Tax Treatment of Capital Gains and Losses

A taxpayer does not realize gain or loss on the value of property for federal income tax purposes until the property is sold or otherwise disposed of. If the property is considered a capital asset that is sold or exchanged, the resulting loss or gain on the sale is considered a capital gain or capital loss. There are specific tax rules applicable to the recognition of capital gains and capital losses. These rules may prevent such gains or losses from being recognized or provide for gains to be taxed at a lower rate if they are recognized.

There must be a sale or exchange of a capital asset for a taxpayer to be subject to the rules regarding capital gains and losses. The term "capital asset" is not specifically defined by the Internal Revenue Code. Rather, section 1221 sets forth classes of property that do not qualify as capital assets. Under section 1221, capital assets include all property that is held by a taxpayer, whether or not the property is connected with the taxpayer’s trade or business, except for:

  • Stock in trade, inventory or property held primarily for sale to customers in the ordinary course of business
  • Depreciable property used in a trade or business or real property used in the taxpayer’s trade or business
  • A copyright; literary, musical, or artistic composition; letter or memorandum; or similar property (if it meets certain listed requirements)
  • Business accounts or notes receivable in the ordinary course of business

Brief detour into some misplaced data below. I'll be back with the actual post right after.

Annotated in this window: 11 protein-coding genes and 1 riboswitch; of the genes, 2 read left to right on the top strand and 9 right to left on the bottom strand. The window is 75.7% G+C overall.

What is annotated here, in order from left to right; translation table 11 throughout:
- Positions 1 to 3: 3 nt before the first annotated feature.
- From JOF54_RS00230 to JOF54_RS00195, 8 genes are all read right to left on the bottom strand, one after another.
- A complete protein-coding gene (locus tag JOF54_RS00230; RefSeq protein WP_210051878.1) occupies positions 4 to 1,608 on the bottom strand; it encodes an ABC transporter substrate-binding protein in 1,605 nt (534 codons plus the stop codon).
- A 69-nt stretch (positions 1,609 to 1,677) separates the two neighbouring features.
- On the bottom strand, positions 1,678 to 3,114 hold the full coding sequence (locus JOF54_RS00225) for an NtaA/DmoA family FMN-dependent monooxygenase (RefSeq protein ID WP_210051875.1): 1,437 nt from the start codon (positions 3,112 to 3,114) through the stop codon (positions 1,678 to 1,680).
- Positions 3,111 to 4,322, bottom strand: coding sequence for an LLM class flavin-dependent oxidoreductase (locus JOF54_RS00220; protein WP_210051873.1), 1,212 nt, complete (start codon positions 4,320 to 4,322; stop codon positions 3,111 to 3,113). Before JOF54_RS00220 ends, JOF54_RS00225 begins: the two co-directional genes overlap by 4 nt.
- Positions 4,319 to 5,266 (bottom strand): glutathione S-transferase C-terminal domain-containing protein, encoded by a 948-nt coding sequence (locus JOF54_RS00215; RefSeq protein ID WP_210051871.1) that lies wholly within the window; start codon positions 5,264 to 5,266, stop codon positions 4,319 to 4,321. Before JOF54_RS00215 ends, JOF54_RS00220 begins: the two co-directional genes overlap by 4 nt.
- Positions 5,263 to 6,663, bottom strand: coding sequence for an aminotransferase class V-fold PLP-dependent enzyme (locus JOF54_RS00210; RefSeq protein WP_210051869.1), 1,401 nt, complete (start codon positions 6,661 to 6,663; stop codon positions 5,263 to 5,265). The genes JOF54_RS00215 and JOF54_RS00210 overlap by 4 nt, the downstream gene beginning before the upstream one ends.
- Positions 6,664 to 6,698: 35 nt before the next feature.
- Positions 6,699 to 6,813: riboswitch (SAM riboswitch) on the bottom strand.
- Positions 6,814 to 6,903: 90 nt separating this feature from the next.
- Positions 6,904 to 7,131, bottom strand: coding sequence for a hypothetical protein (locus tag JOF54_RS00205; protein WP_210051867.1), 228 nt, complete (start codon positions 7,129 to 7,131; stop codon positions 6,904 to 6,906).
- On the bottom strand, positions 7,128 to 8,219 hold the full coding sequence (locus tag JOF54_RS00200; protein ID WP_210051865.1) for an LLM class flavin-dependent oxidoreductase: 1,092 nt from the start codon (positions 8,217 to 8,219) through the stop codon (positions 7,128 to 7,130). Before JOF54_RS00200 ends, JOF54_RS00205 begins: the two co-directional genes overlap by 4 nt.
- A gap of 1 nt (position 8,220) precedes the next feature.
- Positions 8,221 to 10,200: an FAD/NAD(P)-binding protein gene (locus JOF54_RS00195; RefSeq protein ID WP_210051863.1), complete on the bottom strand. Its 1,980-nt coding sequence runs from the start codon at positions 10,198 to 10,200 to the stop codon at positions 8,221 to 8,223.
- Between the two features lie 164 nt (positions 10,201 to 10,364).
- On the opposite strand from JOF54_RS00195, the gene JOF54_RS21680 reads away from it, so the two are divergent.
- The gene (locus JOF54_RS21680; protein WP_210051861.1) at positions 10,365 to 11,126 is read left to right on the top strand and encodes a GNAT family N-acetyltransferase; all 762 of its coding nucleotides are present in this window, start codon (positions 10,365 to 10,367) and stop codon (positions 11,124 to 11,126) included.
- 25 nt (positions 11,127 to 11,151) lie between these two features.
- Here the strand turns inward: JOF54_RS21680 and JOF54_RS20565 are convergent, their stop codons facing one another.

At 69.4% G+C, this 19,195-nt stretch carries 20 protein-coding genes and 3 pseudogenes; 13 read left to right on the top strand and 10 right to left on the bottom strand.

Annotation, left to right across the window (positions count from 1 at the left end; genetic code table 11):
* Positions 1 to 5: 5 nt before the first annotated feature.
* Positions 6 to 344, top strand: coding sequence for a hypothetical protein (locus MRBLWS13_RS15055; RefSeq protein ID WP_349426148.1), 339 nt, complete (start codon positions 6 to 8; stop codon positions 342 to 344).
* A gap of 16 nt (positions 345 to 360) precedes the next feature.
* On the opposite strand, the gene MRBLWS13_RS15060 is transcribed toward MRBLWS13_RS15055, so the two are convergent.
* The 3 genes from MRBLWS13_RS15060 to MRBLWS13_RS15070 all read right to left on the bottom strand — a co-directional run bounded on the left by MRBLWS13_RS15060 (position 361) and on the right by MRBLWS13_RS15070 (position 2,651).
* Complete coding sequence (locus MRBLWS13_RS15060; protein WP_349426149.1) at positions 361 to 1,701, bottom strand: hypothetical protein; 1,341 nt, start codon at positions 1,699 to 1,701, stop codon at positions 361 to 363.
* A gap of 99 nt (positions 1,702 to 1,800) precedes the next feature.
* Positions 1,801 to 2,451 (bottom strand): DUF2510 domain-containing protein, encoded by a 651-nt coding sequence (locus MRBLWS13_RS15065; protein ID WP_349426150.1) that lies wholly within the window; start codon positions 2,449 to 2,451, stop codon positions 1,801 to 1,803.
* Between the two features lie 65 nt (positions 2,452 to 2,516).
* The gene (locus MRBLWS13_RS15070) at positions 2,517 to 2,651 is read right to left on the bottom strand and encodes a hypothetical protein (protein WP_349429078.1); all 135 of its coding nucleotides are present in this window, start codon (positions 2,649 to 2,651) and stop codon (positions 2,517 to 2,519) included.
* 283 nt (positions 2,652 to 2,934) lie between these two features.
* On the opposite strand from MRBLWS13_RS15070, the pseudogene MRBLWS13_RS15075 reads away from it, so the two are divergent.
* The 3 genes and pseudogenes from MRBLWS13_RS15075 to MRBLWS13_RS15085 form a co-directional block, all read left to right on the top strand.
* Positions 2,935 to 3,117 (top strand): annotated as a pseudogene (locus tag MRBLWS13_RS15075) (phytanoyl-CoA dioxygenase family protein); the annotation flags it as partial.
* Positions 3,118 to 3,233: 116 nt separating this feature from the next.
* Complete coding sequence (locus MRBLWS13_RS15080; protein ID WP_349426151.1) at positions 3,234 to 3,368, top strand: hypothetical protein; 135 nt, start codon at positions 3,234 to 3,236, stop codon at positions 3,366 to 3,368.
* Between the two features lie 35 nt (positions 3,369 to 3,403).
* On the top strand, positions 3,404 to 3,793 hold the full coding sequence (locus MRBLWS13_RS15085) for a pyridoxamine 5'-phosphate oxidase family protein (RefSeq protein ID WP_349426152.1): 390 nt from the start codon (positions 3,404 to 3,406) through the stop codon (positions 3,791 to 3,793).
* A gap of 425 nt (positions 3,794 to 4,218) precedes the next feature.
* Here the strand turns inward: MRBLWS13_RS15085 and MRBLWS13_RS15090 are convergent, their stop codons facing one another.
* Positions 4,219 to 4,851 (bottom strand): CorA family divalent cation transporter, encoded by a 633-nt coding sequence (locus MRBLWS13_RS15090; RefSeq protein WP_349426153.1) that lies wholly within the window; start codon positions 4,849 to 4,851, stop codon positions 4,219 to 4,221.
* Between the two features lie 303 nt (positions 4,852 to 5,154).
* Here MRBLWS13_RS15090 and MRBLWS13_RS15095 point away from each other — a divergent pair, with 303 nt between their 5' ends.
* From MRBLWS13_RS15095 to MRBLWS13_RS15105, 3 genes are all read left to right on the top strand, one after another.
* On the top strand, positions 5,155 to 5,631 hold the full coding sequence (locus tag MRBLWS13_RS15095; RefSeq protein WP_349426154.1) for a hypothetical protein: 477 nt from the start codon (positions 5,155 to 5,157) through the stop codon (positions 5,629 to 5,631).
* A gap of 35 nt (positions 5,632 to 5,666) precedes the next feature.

• Certain publications of the US government
  • Commodities derivative financial instruments held by a commodities derivatives dealer (with certain listed requirements)
  • Hedging transactions that are so identified by the close of the day it was acquired, originated or entered into
  • Supplies of a type regularly used or consumed by the taxpayer in the ordinary course of trade or business

Again, to be subject to the rules regarding capital gains and losses, there must be a sale or exchange of a capital asset. "Sale" is generally defined as disposing of property for money (cash or its equivalent) or the recipient’s promise to pay. "Exchange" generally refers to a transaction in which assets are transferred. In an exchange, the taxpayer disposes of property and acquires different property in return. The sale or exchange must be a bona fide transaction and not merely a sham.

Capital gains are taxed at a lower rate than other types of income. The Jobs and Growth Tax Relief Reconciliation Act of 2003 reduced the old 20% and 10% capital gains rates to 15% and 5% (or 0% for gains recognized after December 31, 2007). The types of income that are subject to the preferential capital gains rates were also expanded to include certain qualified dividend income. The Tax Increase Prevention and Reconciliation Act of 2005 extended the reduced rates on capital gains and dividend income until December 31, 2010.

In sum, if a taxpayer realizes a gain or loss on the sale or exchange of a capital asset, the tax rates and rules for capital gains and capital losses apply. A taxpayer who realizes a gain on the sale of a capital asset will be taxed at the lower capital gains tax rate.

Preparing for a Meeting with Your Tax Attorney

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Preparing for a Meeting with your Tax Attorney

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